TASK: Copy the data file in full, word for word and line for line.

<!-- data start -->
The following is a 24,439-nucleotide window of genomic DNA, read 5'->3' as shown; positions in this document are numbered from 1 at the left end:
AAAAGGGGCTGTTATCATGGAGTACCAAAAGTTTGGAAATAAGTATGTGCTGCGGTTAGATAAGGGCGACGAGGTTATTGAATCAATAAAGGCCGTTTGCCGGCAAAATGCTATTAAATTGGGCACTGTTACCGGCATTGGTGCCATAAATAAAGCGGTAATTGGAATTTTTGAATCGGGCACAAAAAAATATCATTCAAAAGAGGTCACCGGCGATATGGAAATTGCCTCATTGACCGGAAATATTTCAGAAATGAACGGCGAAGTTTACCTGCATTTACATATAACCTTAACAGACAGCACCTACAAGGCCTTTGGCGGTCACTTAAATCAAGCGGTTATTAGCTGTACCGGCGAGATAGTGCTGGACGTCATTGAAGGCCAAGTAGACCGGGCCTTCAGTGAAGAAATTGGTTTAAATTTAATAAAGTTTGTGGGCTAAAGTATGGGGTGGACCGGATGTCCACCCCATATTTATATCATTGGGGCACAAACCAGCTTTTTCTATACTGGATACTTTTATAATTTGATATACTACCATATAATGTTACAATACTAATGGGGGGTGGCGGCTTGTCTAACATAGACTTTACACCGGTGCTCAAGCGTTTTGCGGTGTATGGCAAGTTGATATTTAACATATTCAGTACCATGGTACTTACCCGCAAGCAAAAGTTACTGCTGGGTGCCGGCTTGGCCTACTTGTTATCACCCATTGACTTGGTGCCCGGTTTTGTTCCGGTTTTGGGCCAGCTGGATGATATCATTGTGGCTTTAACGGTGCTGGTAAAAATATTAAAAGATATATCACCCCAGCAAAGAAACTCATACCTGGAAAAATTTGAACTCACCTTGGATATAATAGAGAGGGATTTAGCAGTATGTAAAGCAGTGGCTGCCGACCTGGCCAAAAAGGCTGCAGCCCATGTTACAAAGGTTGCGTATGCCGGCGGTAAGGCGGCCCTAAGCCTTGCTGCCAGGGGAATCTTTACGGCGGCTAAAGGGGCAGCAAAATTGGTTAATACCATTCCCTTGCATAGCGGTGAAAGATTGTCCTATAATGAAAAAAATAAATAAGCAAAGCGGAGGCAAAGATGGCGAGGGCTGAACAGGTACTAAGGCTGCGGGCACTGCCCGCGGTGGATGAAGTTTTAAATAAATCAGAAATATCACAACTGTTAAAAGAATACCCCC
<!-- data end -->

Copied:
The following is a 24,439-nucleotide window of genomic DNA, read 5'->3' as shown; positions in this document are numbered from 1 at the left end:
AAAAGGGGCTGTTATCATGGAGTACCAAAAGTTTGGAAATAAGTATGTGCTGCGGTTAGATAAGGGCGACGAGGTTATTGAATCAATAAAGGCCGTTTGCCGGCAAAATGCTATTAAATTGGGCACTGTTACCGGCATTGGTGCCATAAATAAAGCGGTAATTGGAATTTTTGAATCGGGCACAAAAAAATATCATTCAAAAGAGGTCACCGGCGATATGGAAATTGCCTCATTGACCGGAAATATTTCAGAAATGAACGGCGAAGTTTACCTGCATTTACATATAACCTTAACAGACAGCACCTACAAGGCCTTTGGCGGTCACTTAAATCAAGCGGTTATTAGCTGTACCGGCGAGATAGTGCTGGACGTCATTGAAGGCCAAGTAGACCGGGCCTTCAGTGAAGAAATTGGTTTAAATTTAATAAAGTTTGTGGGCTAAAGTATGGGGTGGACCGGATGTCCACCCCATATTTATATCATTGGGGCACAAACCAGCTTTTTCTATACTGGATACTTTTATAATTTGATATACTACCATATAATGTTACAATACTAATGGGGGGTGGCGGCTTGTCTAACATAGACTTTACACCGGTGCTCAAGCGTTTTGCGGTGTATGGCAAGTTGATATTTAACATATTCAGTACCATGGTACTTACCCGCAAGCAAAAGTTACTGCTGGGTGCCGGCTTGGCCTACTTGTTATCACCCATTGACTTGGTGCCCGGTTTTGTTCCGGTTTTGGGCCAGCTGGATGATATCATTGTGGCTTTAACGGTGCTGGTAAAAATATTAAAAGATATATCACCCCAGCAAAGAAACTCATACCTGGAAAAATTTGAACTCACCTTGGATATAATAGAGAGGGATTTAGCAGTATGTAAAGCAGTGGCTGCCGACCTGGCCAAAAAGGCTGCAGCCCATGTTACAAAGGTTGCGTATGCCGGCGGTAAGGCGGCCCTAAGCCTTGCTGCCAGGGGAATCTTTACGGCGGCTAAAGGGGCAGCAAAATTGGTTAATACCATTCCCTTGCATAGCGGTGAAAGATTGTCCTATAATGAAAAAAATAAATAAGCAAAGCGGAGGCAAAGATGGCGAGGGCTGAACAGGTACTAAGGCTGCGGGCACTGCCCGCGGTGGATGAAGTTTTAAATAAATCAGAAATATCACAACTGTTAAAAGAATACCCCC